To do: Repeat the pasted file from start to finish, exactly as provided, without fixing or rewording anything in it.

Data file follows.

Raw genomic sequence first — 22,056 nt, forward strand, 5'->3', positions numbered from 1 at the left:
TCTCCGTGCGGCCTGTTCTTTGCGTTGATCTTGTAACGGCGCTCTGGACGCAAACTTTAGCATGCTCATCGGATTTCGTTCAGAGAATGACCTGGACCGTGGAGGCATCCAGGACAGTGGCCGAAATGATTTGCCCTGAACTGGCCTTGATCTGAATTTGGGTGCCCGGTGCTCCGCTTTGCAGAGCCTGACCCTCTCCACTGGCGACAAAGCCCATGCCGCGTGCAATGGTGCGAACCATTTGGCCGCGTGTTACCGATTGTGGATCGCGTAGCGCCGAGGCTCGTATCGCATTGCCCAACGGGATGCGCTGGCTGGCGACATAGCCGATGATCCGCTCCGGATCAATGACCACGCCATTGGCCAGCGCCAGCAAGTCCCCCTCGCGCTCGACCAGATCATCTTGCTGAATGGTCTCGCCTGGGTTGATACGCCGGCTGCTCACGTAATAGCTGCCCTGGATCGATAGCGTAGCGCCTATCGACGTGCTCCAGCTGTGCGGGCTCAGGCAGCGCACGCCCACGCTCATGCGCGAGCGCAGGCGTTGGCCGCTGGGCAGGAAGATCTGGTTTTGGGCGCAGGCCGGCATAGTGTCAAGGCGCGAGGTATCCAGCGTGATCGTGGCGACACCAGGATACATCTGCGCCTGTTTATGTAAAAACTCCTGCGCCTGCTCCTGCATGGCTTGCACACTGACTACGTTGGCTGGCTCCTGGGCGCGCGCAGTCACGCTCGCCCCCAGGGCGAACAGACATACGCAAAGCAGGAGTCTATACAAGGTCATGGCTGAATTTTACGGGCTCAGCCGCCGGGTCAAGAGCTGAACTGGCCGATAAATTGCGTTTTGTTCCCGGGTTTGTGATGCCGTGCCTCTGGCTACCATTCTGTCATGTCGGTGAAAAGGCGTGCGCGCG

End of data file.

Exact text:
Raw genomic sequence first — 22,056 nt, forward strand, 5'->3', positions numbered from 1 at the left:
TCTCCGTGCGGCCTGTTCTTTGCGTTGATCTTGTAACGGCGCTCTGGACGCAAACTTTAGCATGCTCATCGGATTTCGTTCAGAGAATGACCTGGACCGTGGAGGCATCCAGGACAGTGGCCGAAATGATTTGCCCTGAACTGGCCTTGATCTGAATTTGGGTGCCCGGTGCTCCGCTTTGCAGAGCCTGACCCTCTCCACTGGCGACAAAGCCCATGCCGCGTGCAATGGTGCGAACCATTTGGCCGCGTGTTACCGATTGTGGATCGCGTAGCGCCGAGGCTCGTATCGCATTGCCCAACGGGATGCGCTGGCTGGCGACATAGCCGATGATCCGCTCCGGATCAATGACCACGCCATTGGCCAGCGCCAGCAAGTCCCCCTCGCGCTCGACCAGATCATCTTGCTGAATGGTCTCGCCTGGGTTGATACGCCGGCTGCTCACGTAATAGCTGCCCTGGATCGATAGCGTAGCGCCTATCGACGTGCTCCAGCTGTGCGGGCTCAGGCAGCGCACGCCCACGCTCATGCGCGAGCGCAGGCGTTGGCCGCTGGGCAGGAAGATCTGGTTTTGGGCGCAGGCCGGCATAGTGTCAAGGCGCGAGGTATCCAGCGTGATCGTGGCGACACCAGGATACATCTGCGCCTGTTTATGTAAAAACTCCTGCGCCTGCTCCTGCATGGCTTGCACACTGACTACGTTGGCTGGCTCCTGGGCGCGCGCAGTCACGCTCGCCCCCAGGGCGAACAGACATACGCAAAGCAGGAGTCTATACAAGGTCATGGCTGAATTTTACGGGCTCAGCCGCCGGGTCAAGAGCTGAACTGGCCGATAAATTGCGTTTTGTTCCCGGGTTTGTGATGCCGTGCCTCTGGCTACCATTCTGTCATGTCGGTGAAAAGGCGTGCGCGCG